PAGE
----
In the midst of this season of affection, it is with regretful hearts that we commemorate the closing of one of Iowa City’s most beloved eateries, The Red Avocado. As we reflect on the loss of our premier vegan/vegetarian/organic sanctuary, we think back on summer hours spent lounging on the patio, sangria in hand, Dustin Busch strumming the mood. Or huddling in the entryway mid-winter, stamping snow off our boots and greeting our neighbors, anticipating a fantastic meal in the company of good friends.
The catharsis of remembering can only slightly soothe our collective dismay that this landmark has been reduced to the rubble-pile after 12 years in business. But in spite of our feelings of loss, it is well worth acknowledging all that Owners Dave Burt, Katy Meyer and Rachael Langin have given to the Slow Food, locavore, vegan and vegetarian communities throughout the years.
There is a time for every purpose … and for the three owners of The Red Avocado, the purpose arising from these ashes is the continuation of a movement they helped found.
“I feel like Slow Food will continue to gain support over the next few years. It is just one of those things that makes too much sense,” says Rachael Langin, co-owner and pastry chef. Although she’s uncertain of her immediate plans for the future, she’s glad to have had the chance to work in local, sustainable, organic food.
For Co-owner David Burt, who was among three original founders of The Red Avocado, education is the logical next step in his career as keeper of the local food flame. “Cooking classes have been more and more popular, and I will be building on that,” he says. He also hopes to become more involved in local schools and to start an educational blog where friends and fans can learn about the monthly farm dinners he plans to host, the veggie burgers he distributes to local grocers and the continuation of The Red Avocado’s weekly meal plans.
Everything else tastes bad after you eat here.
-Darcy Burnett, Barista
Co-owner Katy Meyer hopes to open another vegan restaurant in Iowa City, which is good news for all who’ve tasted her incredible dishes. “I’m most proud of the work I’ve done utilizing our local food chain,” she says, “Building relationships with amazing local growers, purchasing their products, and then creating meals on a daily basis using their beautiful food and sharing my creations with our customers, with whom I’ve also formed cherished connections.” She hopes to continue to grow these relationships in her future endeavors.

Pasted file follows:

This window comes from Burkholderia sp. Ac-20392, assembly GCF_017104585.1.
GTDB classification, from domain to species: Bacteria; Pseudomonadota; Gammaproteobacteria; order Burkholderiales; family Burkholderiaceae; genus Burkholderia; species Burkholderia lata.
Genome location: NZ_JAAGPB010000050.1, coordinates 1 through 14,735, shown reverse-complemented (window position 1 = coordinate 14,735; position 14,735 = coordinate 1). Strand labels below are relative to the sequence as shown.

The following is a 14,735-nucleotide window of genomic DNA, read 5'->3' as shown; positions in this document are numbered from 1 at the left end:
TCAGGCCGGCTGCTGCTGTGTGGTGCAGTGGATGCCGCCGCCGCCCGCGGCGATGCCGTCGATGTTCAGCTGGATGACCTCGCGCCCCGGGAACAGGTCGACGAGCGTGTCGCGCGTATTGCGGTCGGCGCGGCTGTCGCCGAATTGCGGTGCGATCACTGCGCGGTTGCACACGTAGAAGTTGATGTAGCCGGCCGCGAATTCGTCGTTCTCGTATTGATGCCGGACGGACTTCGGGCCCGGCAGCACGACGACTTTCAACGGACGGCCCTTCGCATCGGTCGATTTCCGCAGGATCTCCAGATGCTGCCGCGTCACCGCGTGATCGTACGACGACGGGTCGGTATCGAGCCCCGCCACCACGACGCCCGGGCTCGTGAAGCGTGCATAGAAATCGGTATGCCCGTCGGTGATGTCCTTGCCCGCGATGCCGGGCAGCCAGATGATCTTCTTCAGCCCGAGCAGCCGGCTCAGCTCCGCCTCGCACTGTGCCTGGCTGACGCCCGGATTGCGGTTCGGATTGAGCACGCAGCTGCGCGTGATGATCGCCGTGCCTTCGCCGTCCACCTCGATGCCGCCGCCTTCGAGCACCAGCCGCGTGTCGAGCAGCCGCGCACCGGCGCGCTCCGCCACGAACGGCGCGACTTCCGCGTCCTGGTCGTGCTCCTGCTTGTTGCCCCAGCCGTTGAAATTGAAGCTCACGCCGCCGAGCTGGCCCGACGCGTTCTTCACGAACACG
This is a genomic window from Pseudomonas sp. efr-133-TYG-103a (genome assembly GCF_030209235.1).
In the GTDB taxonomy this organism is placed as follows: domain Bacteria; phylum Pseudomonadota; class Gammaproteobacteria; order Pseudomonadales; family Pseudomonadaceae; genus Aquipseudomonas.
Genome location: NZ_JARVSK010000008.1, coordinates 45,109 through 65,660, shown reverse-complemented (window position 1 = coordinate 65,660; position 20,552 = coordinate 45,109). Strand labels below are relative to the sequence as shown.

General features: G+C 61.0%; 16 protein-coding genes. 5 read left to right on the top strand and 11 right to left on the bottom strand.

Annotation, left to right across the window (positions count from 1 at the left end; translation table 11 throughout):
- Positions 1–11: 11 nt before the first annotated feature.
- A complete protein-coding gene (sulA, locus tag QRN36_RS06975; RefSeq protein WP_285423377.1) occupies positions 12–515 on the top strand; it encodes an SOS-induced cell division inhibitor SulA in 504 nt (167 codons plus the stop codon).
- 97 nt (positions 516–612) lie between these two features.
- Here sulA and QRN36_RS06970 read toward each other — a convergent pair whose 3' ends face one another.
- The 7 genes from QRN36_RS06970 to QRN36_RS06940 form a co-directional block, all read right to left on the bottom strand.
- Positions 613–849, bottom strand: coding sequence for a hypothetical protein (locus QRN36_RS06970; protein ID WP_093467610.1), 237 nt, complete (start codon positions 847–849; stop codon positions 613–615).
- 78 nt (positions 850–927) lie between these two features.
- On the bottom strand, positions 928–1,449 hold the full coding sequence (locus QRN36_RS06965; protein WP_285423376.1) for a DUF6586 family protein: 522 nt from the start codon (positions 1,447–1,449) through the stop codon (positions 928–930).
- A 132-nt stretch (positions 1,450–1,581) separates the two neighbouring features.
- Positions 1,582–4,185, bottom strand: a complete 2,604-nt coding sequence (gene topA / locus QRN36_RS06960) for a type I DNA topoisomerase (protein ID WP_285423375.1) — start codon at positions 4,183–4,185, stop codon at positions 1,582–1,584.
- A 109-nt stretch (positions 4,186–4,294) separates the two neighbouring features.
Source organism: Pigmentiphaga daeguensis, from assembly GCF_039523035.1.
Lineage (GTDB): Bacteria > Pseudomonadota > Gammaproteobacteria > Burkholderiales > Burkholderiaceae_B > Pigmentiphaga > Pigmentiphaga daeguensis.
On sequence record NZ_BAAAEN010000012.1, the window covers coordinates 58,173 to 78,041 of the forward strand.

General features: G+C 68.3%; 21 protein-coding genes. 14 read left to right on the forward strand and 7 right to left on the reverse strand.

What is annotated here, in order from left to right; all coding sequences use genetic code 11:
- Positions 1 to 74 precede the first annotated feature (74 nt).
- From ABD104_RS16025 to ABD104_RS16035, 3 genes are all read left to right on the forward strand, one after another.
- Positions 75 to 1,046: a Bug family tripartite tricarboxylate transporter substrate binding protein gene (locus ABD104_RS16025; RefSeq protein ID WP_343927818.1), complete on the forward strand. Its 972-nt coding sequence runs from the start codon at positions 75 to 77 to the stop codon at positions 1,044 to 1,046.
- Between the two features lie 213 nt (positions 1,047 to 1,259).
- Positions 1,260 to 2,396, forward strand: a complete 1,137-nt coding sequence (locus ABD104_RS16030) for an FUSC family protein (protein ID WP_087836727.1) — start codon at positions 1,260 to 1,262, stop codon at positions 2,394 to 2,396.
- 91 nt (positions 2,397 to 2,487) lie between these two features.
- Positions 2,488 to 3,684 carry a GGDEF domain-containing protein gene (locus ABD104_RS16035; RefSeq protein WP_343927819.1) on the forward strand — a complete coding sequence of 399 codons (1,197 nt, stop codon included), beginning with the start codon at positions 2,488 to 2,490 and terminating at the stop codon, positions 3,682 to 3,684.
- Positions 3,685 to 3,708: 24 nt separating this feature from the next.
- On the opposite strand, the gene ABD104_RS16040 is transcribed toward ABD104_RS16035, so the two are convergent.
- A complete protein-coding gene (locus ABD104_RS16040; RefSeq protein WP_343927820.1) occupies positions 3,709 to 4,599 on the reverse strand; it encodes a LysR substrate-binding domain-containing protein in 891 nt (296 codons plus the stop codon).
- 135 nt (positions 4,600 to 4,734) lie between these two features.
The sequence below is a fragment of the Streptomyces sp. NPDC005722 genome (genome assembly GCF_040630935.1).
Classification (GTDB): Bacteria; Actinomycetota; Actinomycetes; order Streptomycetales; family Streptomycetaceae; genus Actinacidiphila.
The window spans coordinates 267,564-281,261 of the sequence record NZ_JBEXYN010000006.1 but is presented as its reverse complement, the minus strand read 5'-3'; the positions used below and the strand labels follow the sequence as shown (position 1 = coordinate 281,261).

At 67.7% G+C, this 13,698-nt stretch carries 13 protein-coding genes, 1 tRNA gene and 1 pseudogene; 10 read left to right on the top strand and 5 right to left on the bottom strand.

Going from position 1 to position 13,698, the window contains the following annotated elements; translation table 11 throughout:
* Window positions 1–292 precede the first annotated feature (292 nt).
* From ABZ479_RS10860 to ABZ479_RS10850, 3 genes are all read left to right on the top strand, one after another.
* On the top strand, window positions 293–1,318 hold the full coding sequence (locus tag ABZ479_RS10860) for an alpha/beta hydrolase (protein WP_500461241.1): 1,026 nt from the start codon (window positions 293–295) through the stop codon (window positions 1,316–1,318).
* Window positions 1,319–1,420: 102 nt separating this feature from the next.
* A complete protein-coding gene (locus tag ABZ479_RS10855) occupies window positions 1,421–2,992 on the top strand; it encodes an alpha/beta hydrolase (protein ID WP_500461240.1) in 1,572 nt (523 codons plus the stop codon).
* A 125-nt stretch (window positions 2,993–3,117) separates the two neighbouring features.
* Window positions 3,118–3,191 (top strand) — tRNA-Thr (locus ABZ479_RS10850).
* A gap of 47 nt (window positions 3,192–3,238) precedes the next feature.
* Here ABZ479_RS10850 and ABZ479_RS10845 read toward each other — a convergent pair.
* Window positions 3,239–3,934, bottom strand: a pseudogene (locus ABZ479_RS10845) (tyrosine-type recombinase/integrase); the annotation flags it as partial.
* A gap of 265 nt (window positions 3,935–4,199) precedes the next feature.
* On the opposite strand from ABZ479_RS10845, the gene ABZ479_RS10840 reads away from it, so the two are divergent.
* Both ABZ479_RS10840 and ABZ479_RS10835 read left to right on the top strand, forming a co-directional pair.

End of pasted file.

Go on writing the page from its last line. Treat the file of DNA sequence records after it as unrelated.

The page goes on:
For most diners at The Red Avocado, be they vegan, vegetarian or omnivore, the main attraction was the fabulous food. Diners could feel the chef’s appreciation for fresh local ingredients in the way they coaxed each flavor to peak performance; in their kitchen even the humble turnip could be elevated to a queen’s status–each earthy, bittersweet note played in full.
I don’t even think of this as a vegetarian or vegan restaurant; I think of this as a gourmet gem.
-Elizabeth Cummings, customer
It is the place where my palate officially grew up, the beginning of my education in food. Not only did The Red Avocado celebrate the local, they promoted organic, sustainable agriculture well before it was trendy to do so. Elizabeth Cummings, local animal advocate and regular customer remarks that “for someone like me, who has compassion for all … it’s good to be able to go somewhere and have a really good meal and know that animals, farm workers and the environment weren’t harmed in any way.”
We will probably never understand the secrets of how the generations of owners and staff at The Red Avocado were able to transform a damp, cinder-block-walled basement into such a unique, inviting space. “The experience here is appropriately funky for Iowa City,” remarked customer Tom Yates on one of the Avocado’s last days. From their cramped kitchen such magic emerged–the fruits of our local farms transformed into high culinary art, each plate garnished with an elegant swirl of sauce, every sprig of cilantro carefully placed.
To me it’s part of what makes Iowa City unique, it’s part of what makes downtown Iowa City the attraction that it is. It’s part of the history as far as I’m concerned, and it’s a damn shame we’re going to lose it
-Kenn Bowen, customer
Their mission could have ended with the food, but they promoted the local in every possible way, from photography and pottery lining the walls to live music performances both indoors and out. They transformed a quirky basement into a community of friends and foodies. It was a place to gather, a place where your neighbors sat so close you may as well be having dinner together … and sometimes you inadvertently did.
Even through the grief and anger, as I spoke to customers on one of the restaurants final days in business, a consistent appreciation emerged for the transformative food experiences The Red Avocado has given us over the years. To Dave, Katy and Rachael, this message remains: Wherever you go, those of us who love your food, and respect your mission, will follow.